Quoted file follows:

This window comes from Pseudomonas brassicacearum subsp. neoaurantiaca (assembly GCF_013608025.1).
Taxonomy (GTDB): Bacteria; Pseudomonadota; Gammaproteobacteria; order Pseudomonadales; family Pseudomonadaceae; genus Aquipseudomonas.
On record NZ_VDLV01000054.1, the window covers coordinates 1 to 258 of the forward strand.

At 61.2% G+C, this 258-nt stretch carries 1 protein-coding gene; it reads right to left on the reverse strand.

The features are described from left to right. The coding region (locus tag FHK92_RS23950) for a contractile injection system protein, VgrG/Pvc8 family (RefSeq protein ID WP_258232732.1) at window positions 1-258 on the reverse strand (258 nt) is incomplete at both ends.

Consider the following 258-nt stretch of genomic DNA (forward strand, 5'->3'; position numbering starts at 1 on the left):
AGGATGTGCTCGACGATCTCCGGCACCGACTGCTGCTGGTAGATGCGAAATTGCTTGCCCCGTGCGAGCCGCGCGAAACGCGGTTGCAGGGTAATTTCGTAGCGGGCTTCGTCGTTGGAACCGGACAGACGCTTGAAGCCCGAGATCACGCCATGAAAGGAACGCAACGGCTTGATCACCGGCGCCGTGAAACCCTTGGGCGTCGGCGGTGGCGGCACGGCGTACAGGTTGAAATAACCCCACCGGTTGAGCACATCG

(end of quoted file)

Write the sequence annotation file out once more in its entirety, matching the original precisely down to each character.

This window comes from Pseudomonas brassicacearum subsp. neoaurantiaca (assembly GCF_013608025.1).
Taxonomy (GTDB): Bacteria; Pseudomonadota; Gammaproteobacteria; order Pseudomonadales; family Pseudomonadaceae; genus Aquipseudomonas.
On record NZ_VDLV01000054.1, the window covers coordinates 1 to 258 of the forward strand.

At 61.2% G+C, this 258-nt stretch carries 1 protein-coding gene; it reads right to left on the reverse strand.

The features are described from left to right. The coding region (locus tag FHK92_RS23950) for a contractile injection system protein, VgrG/Pvc8 family (RefSeq protein ID WP_258232732.1) at window positions 1-258 on the reverse strand (258 nt) is incomplete at both ends.

Consider the following 258-nt stretch of genomic DNA (forward strand, 5'->3'; position numbering starts at 1 on the left):
AGGATGTGCTCGACGATCTCCGGCACCGACTGCTGCTGGTAGATGCGAAATTGCTTGCCCCGTGCGAGCCGCGCGAAACGCGGTTGCAGGGTAATTTCGTAGCGGGCTTCGTCGTTGGAACCGGACAGACGCTTGAAGCCCGAGATCACGCCATGAAAGGAACGCAACGGCTTGATCACCGGCGCCGTGAAACCCTTGGGCGTCGGCGGTGGCGGCACGGCGTACAGGTTGAAATAACCCCACCGGTTGAGCACATCG